We found no strong evidence that bed rest in hospital for women with a multiple pregnancy decreases the risk of a preterm birth. Multiple pregnancies have a higher risk of preterm (early) birth and poor growth of the babies than a single pregnancy. Bed rest during the latter half of pregnancy has been widely used as a policy for women carrying more than one baby. This was to reduce the risk of preterm birth and restricted fetal growth and to improve the health of both the mother and her babies. We identified seven controlled trials involving 713 women who were randomly offered bed rest in hospital or only admitted to hospital if complications occurred, and 1452 babies. In five of the trials the women were carrying twins, triplets in the other two trials.
Bed rest did not show benefits for women with an uncomplicated twin pregnancy. Overall, routine bed rest in hospital for multiple pregnancies did not reduce the risk of preterm birth or perinatal deaths. There was a suggestion of a decrease in the number of low birthweight infants (less than 2500 g) when women were routinely hospitalised. Only one trial provided information about what women thought about their care in the routinely hospitalised group. While a small number appreciated admission, a number found it psychologically distressing. Four of the seven trials were conducted in Harare, Zimbabwe.
The review of trials found routine bed rest in hospital did not decrease the risk of a preterm birth, but may improve growth of the infants. Benefits of bed rest in hospital for women with triplets were seen but these could equally have been due to chance.
There is currently not enough evidence to support a policy of routine hospitalisation for bed rest in multiple pregnancy. No reduction in the risk of preterm birth or perinatal death is evident, although there is a suggestion that fetal growth may be improved. For women with an uncomplicated twin pregnancy the results of this review show no benefit from routine hospitalisation for bed rest. Until further evidence is available, the policy cannot be recommended for routine clinical practice.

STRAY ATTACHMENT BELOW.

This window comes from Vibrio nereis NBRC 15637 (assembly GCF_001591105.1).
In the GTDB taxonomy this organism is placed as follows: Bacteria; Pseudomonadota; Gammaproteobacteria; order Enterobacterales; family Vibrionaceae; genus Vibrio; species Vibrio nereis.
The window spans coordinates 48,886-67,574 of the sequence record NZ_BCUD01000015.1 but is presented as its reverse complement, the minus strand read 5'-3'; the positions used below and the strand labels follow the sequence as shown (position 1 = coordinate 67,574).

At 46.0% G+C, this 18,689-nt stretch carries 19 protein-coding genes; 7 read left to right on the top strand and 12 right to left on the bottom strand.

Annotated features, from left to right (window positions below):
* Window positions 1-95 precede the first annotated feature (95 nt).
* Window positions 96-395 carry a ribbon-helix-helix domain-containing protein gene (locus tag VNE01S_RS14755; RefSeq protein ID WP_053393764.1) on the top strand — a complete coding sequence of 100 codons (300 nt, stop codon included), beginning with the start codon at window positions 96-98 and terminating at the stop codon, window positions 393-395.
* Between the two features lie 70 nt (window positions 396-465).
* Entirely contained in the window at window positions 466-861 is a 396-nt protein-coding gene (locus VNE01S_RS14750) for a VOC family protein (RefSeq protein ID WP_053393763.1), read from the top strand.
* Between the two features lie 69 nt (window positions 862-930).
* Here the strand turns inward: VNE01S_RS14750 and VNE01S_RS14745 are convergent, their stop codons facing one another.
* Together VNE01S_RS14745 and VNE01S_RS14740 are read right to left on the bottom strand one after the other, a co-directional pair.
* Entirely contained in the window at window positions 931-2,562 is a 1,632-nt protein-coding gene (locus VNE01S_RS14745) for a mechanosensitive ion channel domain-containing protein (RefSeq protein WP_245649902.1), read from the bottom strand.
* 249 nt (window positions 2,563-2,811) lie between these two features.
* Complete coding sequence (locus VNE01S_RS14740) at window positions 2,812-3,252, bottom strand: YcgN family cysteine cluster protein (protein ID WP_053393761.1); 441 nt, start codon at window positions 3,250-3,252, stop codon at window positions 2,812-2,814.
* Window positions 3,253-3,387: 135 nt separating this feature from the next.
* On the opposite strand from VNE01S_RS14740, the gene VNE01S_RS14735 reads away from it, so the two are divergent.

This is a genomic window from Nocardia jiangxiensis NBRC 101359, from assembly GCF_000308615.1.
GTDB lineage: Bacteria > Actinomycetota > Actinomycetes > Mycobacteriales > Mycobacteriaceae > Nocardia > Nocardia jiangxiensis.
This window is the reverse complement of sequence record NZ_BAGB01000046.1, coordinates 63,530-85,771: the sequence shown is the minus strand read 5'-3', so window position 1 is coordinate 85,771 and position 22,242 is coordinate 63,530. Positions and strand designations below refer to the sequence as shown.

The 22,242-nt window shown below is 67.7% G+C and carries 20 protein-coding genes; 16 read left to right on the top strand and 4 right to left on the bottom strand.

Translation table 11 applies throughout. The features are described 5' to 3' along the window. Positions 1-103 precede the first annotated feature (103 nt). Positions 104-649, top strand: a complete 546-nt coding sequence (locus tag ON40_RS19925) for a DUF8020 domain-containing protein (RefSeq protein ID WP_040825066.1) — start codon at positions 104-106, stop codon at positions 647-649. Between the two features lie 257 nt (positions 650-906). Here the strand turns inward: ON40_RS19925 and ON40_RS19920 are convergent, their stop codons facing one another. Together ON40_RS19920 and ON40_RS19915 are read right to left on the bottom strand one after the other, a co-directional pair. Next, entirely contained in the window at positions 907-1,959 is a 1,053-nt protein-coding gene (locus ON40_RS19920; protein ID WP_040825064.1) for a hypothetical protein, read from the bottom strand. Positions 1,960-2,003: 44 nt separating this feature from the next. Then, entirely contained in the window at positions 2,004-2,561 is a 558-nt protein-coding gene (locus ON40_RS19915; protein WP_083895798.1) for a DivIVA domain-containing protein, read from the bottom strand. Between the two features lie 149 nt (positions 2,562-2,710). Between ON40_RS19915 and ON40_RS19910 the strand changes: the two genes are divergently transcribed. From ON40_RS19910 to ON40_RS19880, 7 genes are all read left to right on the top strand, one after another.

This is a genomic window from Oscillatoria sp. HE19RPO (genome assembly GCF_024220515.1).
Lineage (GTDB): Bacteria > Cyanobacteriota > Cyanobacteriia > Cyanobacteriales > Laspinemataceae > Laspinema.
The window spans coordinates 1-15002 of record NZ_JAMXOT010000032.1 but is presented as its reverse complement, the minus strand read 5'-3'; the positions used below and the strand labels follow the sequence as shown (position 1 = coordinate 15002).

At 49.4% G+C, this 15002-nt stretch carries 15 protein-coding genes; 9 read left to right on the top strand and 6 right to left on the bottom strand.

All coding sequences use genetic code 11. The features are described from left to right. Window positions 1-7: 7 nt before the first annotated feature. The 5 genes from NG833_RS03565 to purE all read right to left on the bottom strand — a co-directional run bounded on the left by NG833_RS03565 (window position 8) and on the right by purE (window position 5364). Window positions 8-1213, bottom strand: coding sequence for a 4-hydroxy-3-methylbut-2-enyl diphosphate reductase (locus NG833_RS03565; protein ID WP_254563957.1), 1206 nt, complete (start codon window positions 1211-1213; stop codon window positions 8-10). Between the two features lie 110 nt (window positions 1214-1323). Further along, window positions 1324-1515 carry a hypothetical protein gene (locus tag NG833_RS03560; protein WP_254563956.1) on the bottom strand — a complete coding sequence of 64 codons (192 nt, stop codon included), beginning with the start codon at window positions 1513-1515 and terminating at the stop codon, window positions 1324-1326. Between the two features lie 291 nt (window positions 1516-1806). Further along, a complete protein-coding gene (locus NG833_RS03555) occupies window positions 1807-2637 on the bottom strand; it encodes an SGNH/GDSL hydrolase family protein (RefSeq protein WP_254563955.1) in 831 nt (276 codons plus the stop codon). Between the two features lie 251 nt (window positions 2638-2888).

Bed rest used to be widely advised for women with a multiple pregnancy.
The objective was to assess the effect of bed rest in hospital for women with a multiple pregnancy for prevention of preterm birth and other fetal, neonatal and maternal outcomes.
We searched the Cochrane Pregnancy and Childbirth Group's Trials Register (May 2010).
Randomised trials which compare outcomes in women with a multiple pregnancy and their babies who were offered bed rest in hospital with women only admitted to hospital if complications occurred.
The review authors carried out assessment for inclusion and risk of bias of the trials. We extracted and double entered data, and used a random-effects model.
We included seven trials which involved 713 women and 1452 babies. Routine bed rest in hospital for multiple pregnancy did not reduce the risk of preterm birth, or perinatal mortality. There was substantial heterogeneity related to perinatal death and stillbirth unaccounted for by trial quality. There was a suggestion of a decreased number of low birthweight infants (less than 2500 g) born to women in the routinely hospitalised group (risk ratio (RR) 0.92; 95% confidence interval (CI) 0.85 to 1.00). No differences were seen in the number of very low birthweight infants (less than 1500 g). No support for the policy was found for other neonatal outcomes. No information is available on developmental outcomes for infants in any of the trials.
For the secondary maternal outcomes reported of developing hypertension and caesarean delivery, no differences were seen. Women's views about the care they received were reported rarely.
In the subgroup analyses for women with an uncomplicated twin pregnancy, with cervical dilation prior to labour with a twin pregnancy and with a triplet pregnancy, no differences were seen in any primary and secondary neonatal outcomes and maternal outcomes.